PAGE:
Saint John councillors are asking staff to offer a list of options for service cuts as the city continues to grapple with its financial problems.
The cuts will be made if the provincial government rejects the city's latest request for better terms to deal with the enormous employee pension fund deficit.
Coun. Christopher Titus said city council may have to cut as much as $10 million from the budget every year if it cannot get more flexible conditions from the provincial government.
"The only way we can make that shortcoming up is through our major services. That would be through police and fire," Titus said.
"And then I think with the amount that we're talking about here it would even get down into recreation and other services that we provide. And I don't say this as a scare tactic. But I do say it's a reality."
The council has asked Pat Woods, the city manager, to come back with a list of options of services that could be cut. Saint John has a pension deficit that has been recently measured at $123 million.
Payback proposal rejected
The city is negotiating with the provincial government over ways to spread out the payments of its pension deficit.
Saint John's first proposal, submitted to the provincial government in spring and requesting a 25-year payback period, was rejected.
The city handed in a new proposal to the provincial government that had six scenarios to be considered, each with varying degrees of salary and benefit reductions, property tax increases and payback length.
The scenarios offered to the provincial government have not been voted on by council. The payback lengths in those scenarios range from 15 to 20 years and have been considered along with property tax increases of up to 16 cents.
Deputy Mayor Stephen Chase said the best place to find the money is within the pension fund itself.
He said city employees should agree to give up some of their retirement benefits.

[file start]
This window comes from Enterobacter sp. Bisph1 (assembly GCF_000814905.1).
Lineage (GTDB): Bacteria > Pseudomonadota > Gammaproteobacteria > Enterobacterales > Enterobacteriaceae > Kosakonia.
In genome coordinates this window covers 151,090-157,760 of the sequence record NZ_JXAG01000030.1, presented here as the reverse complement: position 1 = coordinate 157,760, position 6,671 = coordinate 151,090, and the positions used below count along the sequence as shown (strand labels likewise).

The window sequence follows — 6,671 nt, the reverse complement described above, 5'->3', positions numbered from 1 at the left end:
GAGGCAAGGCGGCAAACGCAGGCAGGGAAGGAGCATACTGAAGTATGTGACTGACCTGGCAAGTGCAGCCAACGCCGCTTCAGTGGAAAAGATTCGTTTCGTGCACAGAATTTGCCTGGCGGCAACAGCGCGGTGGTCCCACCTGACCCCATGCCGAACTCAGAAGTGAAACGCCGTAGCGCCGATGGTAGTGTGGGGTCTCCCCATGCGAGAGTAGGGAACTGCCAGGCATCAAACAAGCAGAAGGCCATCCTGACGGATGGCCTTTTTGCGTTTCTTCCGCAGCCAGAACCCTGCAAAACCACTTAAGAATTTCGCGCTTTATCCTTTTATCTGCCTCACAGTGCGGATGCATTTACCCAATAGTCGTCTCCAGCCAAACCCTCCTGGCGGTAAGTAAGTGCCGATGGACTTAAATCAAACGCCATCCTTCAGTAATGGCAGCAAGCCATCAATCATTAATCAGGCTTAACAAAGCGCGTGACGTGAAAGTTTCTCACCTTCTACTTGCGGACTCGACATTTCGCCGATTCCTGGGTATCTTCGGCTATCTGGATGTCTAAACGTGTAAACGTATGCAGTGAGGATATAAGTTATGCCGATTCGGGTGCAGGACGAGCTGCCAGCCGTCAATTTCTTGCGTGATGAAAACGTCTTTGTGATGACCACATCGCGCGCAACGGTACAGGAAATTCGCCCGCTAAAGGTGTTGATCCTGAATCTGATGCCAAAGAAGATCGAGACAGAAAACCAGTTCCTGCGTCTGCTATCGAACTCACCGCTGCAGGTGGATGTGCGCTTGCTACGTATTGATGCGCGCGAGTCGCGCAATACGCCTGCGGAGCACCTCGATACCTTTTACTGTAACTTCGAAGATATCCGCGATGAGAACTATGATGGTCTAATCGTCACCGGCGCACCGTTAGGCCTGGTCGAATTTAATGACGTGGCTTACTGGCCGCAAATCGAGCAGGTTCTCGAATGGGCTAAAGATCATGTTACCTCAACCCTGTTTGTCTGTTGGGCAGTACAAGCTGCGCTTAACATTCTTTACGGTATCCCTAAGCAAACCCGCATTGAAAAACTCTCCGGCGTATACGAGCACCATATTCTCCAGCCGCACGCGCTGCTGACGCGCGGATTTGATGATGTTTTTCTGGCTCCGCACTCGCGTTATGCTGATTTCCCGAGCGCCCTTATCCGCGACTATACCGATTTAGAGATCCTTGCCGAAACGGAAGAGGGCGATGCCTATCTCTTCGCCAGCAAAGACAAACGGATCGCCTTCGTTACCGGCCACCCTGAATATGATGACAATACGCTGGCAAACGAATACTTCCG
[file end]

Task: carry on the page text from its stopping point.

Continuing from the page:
If city workers agreed to the proposal it would come on top of concessions they already accepted earlier this year.
Mayor Ivan Court said the time has come to consider deep service cuts.
"I can remember a time in 2001 when 9/11 occurred and we had to reduce our budget at that time. We had buyouts and so on. I think we ended up at that time with 20 less police officers and 25 less firemen," he said. "It could be closing buildings, it could be anything. You have to look at every area. Nothing will be sacred."
Not fair for workers
Ron Oldfield, a member of the Saint John District Labour Council, said workers have already faced cuts. Further cuts to active workers means a smaller workforce paying into the pension plan. Creating early retirements creates more demand for the pension pool.
"So who's really at fault here? The workers have made their commitment," Oldfield said.
"If I was a member of any of the municipal unions and was close to retirement, I'd get out. Make no mistake: this plan is going to see some drastic changes and I don't think it's going to be beneficial to the employees. I don't think it's going to be beneficial to the municipality because they won't be able to attract good employees in the future."